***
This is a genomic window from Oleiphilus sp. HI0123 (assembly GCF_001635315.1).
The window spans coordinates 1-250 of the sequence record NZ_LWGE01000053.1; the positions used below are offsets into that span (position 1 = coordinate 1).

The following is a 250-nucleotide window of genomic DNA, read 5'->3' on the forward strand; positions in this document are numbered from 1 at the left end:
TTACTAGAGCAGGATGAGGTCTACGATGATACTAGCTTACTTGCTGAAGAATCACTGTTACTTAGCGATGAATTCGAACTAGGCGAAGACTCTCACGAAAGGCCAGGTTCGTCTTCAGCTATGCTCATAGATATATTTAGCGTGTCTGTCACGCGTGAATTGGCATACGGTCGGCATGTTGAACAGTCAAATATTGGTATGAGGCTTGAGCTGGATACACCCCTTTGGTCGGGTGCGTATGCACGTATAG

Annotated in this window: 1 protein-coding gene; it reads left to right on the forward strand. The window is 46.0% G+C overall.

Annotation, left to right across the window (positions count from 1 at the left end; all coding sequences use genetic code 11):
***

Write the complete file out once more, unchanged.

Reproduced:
This is a genomic window from Oleiphilus sp. HI0123 (assembly GCF_001635315.1).
The window spans coordinates 1-250 of the sequence record NZ_LWGE01000053.1; the positions used below are offsets into that span (position 1 = coordinate 1).

The following is a 250-nucleotide window of genomic DNA, read 5'->3' on the forward strand; positions in this document are numbered from 1 at the left end:
TTACTAGAGCAGGATGAGGTCTACGATGATACTAGCTTACTTGCTGAAGAATCACTGTTACTTAGCGATGAATTCGAACTAGGCGAAGACTCTCACGAAAGGCCAGGTTCGTCTTCAGCTATGCTCATAGATATATTTAGCGTGTCTGTCACGCGTGAATTGGCATACGGTCGGCATGTTGAACAGTCAAATATTGGTATGAGGCTTGAGCTGGATACACCCCTTTGGTCGGGTGCGTATGCACGTATAG

Annotated in this window: 1 protein-coding gene; it reads left to right on the forward strand. The window is 46.0% G+C overall.

Annotation, left to right across the window (positions count from 1 at the left end; all coding sequences use genetic code 11):